Central Neural States Relating Sex and Pain
Hormones strongly influence and even "drive" certain primitive behaviors. In Central Neural States Relating Sex and Pain, Richard J. Bodnar, Kathryn Commons, and Donald W. Pfaff examine hormonal, neural, and genetic mechanisms of reproductive, pain-sensing, and pain-inhibitory systems. The authors show that there are remarkable neuroanatomical, biochemical, and functional overlaps among these systems. They consider sensory inputs triggering both classes of behaviors and focus on the role of sex hormones in modulating both forms of behavior. Sex hormones acting in different regions of the brain not only energize reproductive behaviors but also modulate opioid-dependent pain-inhibitory pathways. The authors also summarize some intriguing gender differences in hormone actions and responsivity to pain.
The clinical implications of this field of research are numerous. Central Neural States Relating Sex and Pain will appeal to anyone interested in new ways of looking at behavioral dispositions as they are influenced by specific genetic, neural, and hormonal states.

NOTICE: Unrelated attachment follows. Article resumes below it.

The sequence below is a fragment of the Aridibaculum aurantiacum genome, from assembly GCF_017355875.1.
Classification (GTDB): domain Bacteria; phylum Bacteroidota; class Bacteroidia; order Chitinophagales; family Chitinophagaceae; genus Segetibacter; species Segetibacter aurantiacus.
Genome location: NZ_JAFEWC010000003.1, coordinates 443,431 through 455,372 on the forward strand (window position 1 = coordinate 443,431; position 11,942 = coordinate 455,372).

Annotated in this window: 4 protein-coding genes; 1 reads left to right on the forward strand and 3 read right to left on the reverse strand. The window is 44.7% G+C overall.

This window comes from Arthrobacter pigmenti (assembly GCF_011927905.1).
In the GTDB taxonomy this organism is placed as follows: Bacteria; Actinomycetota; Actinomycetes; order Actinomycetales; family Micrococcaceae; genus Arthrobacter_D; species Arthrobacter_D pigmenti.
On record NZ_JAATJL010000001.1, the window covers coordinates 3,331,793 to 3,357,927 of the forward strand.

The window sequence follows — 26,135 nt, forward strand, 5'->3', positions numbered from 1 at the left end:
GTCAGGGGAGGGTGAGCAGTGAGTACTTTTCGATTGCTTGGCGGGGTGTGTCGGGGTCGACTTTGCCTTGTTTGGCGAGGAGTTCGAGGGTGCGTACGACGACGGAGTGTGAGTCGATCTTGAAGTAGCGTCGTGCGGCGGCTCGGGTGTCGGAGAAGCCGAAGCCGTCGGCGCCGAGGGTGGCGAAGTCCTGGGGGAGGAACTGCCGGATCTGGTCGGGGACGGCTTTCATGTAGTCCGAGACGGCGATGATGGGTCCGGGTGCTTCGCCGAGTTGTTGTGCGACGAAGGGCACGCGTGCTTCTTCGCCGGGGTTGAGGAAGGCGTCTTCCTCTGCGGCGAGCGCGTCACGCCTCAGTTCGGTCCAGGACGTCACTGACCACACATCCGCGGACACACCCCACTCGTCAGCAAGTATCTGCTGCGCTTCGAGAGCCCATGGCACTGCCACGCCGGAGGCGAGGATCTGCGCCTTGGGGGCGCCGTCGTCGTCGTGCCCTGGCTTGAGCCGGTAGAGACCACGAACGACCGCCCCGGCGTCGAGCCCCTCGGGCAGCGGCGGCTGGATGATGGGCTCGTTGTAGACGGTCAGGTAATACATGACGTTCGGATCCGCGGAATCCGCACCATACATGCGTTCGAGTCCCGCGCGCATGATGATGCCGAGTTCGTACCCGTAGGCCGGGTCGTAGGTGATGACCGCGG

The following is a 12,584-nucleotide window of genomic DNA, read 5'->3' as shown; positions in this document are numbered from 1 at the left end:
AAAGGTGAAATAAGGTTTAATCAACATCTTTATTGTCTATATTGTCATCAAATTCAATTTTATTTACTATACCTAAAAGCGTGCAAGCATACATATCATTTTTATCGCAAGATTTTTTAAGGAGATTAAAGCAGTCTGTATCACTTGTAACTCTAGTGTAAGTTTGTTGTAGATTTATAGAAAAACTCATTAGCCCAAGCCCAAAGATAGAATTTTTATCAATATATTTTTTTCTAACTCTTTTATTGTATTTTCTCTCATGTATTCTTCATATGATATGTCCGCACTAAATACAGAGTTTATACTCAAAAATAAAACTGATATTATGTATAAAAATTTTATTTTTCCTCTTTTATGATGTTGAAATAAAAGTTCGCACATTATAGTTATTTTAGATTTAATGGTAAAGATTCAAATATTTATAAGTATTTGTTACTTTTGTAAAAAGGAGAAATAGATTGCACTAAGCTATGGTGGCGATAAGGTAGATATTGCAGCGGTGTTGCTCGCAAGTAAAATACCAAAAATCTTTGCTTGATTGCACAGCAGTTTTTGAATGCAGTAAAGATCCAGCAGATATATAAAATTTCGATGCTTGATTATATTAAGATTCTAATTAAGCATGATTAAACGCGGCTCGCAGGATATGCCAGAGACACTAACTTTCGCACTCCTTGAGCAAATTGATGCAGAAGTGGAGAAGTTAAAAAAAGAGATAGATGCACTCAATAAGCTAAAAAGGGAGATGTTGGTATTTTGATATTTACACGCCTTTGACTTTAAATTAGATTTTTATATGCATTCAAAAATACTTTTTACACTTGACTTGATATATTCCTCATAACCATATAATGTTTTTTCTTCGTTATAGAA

About the Authors
Richard J. Bodnar is professor and chair of the Department of Psychology at Queens College of the City University of New York. Kathryn Commons is a postdoctoral fellow in the Laboratory of Neurobiology and Behavior at the Rockefeller University. Donald W. Pfaff is professor and head of the Laboratory of Neurobiology and Behavior at the Rockefeller University. He is a fellow of the American Academy of Arts and Sciences and a member of the National Academy of Sciences.
"This book is welcome in that it makes connections between two well studied but related neural systems: the systems that control sex and pain. This is a timely attempt that [will] be of great interest to neuroscientists. The scholarly achievement of this study is apparent; the authors have mastered a substantial literature."
"This scholarly and articulate book explores the authors' novel and provocative hypothesis that neural mechanisms controlling reproductive behavior and pain are intricately intertwined. In the process of such exploration, the reader is provided with extensive, up-to-date, and unique reviews—highly valuable regardless of how one views the hypothesis—of behavioral, neurophysiological, hormonal, neurochemical, and genetic research on mechanisms of arousal, analgesia, stress, and reproductive behavior."
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